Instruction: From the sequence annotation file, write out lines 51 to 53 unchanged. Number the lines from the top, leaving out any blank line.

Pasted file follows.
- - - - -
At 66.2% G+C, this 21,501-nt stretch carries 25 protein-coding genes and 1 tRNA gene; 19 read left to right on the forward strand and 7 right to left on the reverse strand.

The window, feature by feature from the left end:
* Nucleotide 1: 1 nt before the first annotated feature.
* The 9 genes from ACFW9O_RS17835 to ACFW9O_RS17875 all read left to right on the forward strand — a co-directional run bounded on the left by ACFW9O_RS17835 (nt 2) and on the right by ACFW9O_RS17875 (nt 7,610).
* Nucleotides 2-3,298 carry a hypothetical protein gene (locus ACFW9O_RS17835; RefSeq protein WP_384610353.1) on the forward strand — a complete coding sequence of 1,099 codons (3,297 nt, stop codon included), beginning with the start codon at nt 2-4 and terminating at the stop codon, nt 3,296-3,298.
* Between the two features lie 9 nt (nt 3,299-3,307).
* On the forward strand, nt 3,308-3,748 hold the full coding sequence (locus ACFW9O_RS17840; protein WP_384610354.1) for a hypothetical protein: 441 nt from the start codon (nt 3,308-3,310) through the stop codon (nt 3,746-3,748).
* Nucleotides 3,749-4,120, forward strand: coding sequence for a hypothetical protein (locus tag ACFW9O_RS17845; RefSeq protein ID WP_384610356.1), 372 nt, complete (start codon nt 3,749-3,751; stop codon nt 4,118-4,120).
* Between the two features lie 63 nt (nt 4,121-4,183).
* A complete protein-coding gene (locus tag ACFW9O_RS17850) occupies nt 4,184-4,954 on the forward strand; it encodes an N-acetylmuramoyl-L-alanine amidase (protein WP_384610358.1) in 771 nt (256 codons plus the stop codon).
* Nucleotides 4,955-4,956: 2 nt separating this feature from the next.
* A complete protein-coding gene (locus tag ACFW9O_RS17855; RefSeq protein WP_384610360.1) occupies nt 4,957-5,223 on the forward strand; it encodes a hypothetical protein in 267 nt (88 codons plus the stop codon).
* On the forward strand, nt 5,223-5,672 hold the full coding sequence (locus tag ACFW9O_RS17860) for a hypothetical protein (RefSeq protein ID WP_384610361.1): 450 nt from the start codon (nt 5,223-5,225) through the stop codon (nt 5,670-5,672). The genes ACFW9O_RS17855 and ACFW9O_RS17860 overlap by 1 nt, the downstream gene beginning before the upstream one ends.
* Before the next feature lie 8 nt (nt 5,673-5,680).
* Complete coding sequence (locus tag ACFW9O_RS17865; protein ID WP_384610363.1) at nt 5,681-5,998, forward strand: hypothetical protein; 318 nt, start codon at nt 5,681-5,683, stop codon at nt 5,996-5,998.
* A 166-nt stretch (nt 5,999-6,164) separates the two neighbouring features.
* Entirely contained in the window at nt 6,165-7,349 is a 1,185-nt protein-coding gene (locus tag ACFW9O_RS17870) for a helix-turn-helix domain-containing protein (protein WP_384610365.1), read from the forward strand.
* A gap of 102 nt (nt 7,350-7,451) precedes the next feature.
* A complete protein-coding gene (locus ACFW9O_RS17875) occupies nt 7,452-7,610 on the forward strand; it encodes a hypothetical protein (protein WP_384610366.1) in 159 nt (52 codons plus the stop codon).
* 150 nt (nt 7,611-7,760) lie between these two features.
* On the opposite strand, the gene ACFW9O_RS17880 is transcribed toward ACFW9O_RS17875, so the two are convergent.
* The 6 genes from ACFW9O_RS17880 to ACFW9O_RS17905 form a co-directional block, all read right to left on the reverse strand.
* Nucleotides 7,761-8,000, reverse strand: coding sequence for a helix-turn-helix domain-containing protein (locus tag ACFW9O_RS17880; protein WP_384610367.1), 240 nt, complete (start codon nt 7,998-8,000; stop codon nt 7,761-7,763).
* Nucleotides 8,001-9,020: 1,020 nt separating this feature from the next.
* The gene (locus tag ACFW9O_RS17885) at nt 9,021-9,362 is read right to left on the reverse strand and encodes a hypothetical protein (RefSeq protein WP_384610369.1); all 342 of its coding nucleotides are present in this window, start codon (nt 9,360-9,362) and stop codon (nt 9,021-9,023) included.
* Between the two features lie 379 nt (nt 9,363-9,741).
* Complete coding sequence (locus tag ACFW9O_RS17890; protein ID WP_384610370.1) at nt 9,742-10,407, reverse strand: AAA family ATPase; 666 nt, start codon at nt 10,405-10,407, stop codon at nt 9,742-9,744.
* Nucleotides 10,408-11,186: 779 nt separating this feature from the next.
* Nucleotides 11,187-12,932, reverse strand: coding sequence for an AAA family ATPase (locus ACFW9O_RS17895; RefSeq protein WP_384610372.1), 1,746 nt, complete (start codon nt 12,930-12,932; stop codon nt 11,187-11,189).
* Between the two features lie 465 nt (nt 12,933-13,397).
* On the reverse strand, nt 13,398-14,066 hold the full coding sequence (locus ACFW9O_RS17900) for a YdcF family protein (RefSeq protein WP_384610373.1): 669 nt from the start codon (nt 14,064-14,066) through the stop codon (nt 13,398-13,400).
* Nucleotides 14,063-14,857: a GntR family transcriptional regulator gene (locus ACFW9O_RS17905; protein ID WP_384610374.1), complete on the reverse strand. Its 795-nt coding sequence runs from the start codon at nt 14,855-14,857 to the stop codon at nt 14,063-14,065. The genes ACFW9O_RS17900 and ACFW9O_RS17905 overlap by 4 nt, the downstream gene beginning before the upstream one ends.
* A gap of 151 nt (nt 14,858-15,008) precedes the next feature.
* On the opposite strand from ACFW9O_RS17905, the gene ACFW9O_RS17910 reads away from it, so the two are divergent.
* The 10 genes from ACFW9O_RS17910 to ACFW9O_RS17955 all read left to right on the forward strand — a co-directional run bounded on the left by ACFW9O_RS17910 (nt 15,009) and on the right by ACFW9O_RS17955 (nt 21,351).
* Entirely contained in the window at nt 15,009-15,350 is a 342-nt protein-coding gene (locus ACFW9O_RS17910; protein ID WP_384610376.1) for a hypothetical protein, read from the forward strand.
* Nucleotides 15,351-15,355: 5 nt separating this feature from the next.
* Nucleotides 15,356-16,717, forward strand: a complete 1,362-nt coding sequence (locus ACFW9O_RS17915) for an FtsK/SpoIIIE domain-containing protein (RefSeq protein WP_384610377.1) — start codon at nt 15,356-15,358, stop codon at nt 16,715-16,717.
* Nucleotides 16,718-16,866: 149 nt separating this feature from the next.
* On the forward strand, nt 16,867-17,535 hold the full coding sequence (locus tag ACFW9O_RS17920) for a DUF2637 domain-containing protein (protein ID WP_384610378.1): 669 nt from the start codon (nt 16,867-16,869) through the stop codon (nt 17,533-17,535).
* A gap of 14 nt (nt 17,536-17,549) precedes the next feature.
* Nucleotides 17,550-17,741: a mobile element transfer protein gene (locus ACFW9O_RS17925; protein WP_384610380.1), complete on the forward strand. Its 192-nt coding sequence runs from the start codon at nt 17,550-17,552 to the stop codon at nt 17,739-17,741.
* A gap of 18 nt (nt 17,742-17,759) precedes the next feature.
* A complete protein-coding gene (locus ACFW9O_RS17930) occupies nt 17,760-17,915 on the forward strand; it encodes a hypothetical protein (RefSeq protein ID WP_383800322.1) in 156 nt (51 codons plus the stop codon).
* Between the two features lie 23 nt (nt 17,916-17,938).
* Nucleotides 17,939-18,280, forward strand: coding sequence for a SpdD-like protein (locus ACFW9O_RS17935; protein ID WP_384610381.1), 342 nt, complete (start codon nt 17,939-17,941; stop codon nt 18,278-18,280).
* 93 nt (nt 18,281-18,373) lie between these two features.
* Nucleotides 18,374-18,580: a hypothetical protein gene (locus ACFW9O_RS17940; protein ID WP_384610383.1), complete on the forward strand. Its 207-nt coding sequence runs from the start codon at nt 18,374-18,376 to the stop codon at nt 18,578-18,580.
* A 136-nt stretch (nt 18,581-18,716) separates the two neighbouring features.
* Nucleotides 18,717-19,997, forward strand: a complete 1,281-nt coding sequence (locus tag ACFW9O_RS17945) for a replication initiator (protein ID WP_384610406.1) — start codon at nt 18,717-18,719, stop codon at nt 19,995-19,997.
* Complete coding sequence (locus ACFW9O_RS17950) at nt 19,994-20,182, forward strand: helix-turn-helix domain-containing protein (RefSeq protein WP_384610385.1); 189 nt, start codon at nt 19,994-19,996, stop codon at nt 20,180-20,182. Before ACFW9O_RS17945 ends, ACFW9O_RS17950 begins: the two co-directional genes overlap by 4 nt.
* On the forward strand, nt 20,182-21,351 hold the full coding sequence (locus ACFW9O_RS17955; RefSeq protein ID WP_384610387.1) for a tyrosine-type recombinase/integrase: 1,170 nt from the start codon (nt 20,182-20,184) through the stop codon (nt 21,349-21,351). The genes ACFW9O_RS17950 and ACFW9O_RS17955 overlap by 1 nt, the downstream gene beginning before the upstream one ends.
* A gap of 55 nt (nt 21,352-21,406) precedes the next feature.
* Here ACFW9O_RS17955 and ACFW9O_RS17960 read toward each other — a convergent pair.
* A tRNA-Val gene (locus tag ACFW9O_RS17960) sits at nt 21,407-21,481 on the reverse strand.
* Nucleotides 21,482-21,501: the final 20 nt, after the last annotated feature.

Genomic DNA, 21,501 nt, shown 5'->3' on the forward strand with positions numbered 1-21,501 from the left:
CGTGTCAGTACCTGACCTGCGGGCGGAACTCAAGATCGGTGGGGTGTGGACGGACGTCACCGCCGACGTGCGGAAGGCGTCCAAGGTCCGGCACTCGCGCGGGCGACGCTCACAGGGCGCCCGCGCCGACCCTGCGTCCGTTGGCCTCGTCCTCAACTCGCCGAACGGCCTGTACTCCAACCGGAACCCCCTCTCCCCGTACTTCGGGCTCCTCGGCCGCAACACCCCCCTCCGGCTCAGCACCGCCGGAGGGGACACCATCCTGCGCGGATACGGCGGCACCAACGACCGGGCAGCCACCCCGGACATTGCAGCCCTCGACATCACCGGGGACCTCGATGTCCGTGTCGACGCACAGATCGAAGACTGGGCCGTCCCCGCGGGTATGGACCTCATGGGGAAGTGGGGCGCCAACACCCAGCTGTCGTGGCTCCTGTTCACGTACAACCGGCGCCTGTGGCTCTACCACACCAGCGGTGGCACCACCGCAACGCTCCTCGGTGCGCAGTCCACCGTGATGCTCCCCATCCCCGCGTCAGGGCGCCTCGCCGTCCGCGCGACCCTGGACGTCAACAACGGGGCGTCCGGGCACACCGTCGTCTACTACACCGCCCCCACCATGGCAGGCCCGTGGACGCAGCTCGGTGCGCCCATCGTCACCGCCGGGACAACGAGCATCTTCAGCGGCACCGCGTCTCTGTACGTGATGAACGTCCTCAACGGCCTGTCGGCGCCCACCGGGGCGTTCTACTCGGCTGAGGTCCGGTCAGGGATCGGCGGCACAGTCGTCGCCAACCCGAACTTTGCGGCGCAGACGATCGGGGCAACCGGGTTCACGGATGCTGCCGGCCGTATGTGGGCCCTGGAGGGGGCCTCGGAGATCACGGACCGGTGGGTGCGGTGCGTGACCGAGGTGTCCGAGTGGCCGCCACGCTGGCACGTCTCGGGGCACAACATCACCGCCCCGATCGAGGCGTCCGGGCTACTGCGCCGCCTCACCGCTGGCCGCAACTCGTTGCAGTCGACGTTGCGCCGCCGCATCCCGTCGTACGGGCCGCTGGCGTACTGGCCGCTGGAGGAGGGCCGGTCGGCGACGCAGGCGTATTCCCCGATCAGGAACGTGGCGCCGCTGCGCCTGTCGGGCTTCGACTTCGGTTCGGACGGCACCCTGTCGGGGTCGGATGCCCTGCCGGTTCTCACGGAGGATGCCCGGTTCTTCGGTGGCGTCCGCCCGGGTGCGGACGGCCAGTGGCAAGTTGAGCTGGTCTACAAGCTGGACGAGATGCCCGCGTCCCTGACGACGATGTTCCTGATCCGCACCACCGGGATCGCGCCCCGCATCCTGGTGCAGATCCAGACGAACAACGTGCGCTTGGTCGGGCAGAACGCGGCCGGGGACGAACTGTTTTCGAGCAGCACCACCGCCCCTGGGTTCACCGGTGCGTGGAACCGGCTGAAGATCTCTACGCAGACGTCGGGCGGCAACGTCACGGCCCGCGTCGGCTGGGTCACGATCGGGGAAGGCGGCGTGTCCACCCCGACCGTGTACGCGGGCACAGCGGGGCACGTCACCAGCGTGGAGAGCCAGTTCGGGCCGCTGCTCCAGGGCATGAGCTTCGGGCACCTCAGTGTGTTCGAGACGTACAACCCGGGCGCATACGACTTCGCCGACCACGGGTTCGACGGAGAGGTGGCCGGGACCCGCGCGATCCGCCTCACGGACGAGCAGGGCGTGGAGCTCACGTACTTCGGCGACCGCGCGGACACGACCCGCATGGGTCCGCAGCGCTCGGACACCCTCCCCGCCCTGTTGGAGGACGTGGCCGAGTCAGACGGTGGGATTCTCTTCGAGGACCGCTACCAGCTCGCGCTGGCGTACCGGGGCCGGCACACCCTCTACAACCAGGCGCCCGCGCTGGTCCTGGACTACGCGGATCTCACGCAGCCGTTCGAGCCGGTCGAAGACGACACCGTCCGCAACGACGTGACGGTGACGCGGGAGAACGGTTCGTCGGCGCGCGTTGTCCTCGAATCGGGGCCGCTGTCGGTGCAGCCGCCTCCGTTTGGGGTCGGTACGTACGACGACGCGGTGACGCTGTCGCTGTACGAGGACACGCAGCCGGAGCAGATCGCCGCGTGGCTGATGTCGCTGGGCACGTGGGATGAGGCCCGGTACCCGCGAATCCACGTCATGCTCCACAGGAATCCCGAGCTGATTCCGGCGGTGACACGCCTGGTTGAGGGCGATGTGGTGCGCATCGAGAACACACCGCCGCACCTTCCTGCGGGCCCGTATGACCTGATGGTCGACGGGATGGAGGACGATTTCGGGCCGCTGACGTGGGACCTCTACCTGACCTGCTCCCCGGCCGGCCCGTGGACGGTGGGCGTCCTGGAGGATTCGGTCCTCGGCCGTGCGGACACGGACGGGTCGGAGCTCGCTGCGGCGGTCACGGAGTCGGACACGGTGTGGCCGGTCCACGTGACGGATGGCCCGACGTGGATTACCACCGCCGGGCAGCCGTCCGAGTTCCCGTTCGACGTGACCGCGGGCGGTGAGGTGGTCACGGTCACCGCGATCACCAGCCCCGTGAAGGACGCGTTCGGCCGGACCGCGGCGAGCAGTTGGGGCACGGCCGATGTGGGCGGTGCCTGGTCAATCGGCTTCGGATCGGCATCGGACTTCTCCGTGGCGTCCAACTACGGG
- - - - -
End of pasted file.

* Complete coding sequence (locus ACFW9O_RS17950) at nt 19,994-20,182, forward strand: helix-turn-helix domain-containing protein (RefSeq protein WP_384610385.1); 189 nt, start codon at nt 19,994-19,996, stop codon at nt 20,180-20,182. Before ACFW9O_RS17945 ends, ACFW9O_RS17950 begins: the two co-directional genes overlap by 4 nt.
* On the forward strand, nt 20,182-21,351 hold the full coding sequence (locus ACFW9O_RS17955; RefSeq protein ID WP_384610387.1) for a tyrosine-type recombinase/integrase: 1,170 nt from the start codon (nt 20,182-20,184) through the stop codon (nt 21,349-21,351). The genes ACFW9O_RS17950 and ACFW9O_RS17955 overlap by 1 nt, the downstream gene beginning before the upstream one ends.
* A gap of 55 nt (nt 21,352-21,406) precedes the next feature.